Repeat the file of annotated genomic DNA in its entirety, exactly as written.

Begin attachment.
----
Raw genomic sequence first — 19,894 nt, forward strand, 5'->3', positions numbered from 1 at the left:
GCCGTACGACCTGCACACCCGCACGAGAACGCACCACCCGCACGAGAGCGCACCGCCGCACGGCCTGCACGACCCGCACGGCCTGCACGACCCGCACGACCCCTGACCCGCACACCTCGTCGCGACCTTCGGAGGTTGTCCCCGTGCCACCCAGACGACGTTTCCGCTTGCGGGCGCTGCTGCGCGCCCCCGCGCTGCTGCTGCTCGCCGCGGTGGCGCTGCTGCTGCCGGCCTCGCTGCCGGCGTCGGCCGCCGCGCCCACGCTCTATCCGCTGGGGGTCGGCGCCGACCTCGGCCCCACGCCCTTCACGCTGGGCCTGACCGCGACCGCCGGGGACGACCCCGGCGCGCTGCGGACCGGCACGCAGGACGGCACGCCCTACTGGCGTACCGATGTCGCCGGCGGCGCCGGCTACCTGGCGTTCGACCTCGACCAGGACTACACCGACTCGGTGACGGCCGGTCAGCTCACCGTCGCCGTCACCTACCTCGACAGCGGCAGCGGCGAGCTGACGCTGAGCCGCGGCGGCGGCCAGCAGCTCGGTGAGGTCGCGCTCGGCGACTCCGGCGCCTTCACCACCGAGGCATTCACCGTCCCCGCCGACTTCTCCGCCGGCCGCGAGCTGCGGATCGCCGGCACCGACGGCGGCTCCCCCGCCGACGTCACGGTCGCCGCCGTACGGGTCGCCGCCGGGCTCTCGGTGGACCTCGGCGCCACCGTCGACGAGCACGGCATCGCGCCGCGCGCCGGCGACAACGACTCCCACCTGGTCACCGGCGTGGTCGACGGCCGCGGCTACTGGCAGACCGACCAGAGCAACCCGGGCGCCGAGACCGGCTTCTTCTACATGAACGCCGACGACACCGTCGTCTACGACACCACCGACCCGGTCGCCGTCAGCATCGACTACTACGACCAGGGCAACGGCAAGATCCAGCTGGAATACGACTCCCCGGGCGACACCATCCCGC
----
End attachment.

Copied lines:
Raw genomic sequence first — 19,894 nt, forward strand, 5'->3', positions numbered from 1 at the left:
GCCGTACGACCTGCACACCCGCACGAGAACGCACCACCCGCACGAGAGCGCACCGCCGCACGGCCTGCACGACCCGCACGGCCTGCACGACCCGCACGACCCCTGACCCGCACACCTCGTCGCGACCTTCGGAGGTTGTCCCCGTGCCACCCAGACGACGTTTCCGCTTGCGGGCGCTGCTGCGCGCCCCCGCGCTGCTGCTGCTCGCCGCGGTGGCGCTGCTGCTGCCGGCCTCGCTGCCGGCGTCGGCCGCCGCGCCCACGCTCTATCCGCTGGGGGTCGGCGCCGACCTCGGCCCCACGCCCTTCACGCTGGGCCTGACCGCGACCGCCGGGGACGACCCCGGCGCGCTGCGGACCGGCACGCAGGACGGCACGCCCTACTGGCGTACCGATGTCGCCGGCGGCGCCGGCTACCTGGCGTTCGACCTCGACCAGGACTACACCGACTCGGTGACGGCCGGTCAGCTCACCGTCGCCGTCACCTACCTCGACAGCGGCAGCGGCGAGCTGACGCTGAGCCGCGGCGGCGGCCAGCAGCTCGGTGAGGTCGCGCTCGGCGACTCCGGCGCCTTCACCACCGAGGCATTCACCGTCCCCGCCGACTTCTCCGCCGGCCGCGAGCTGCGGATCGCCGGCACCGACGGCGGCTCCCCCGCCGACGTCACGGTCGCCGCCGTACGGGTCGCCGCCGGGCTCTCGGTGGACCTCGGCGCCACCGTCGACGAGCACGGCATCGCGCCGCGCGCCGGCGACAACGACTCCCACCTGGTCACCGGCGTGGTCGACGGCCGCGGCTACTGGCAGACCGACCAGAGCAACCCGGGCGCCGAGACCGGCTTCTTCTACATGAACGCCGACGACACCGTCGTCTACGACACCACCGACCCGGTCGCCGTCAGCATCGACTACTACGACCAGGGCAACGGCAAGATCCAGCTGGAATACGACTCCCCGGGCGACACCATCCCGC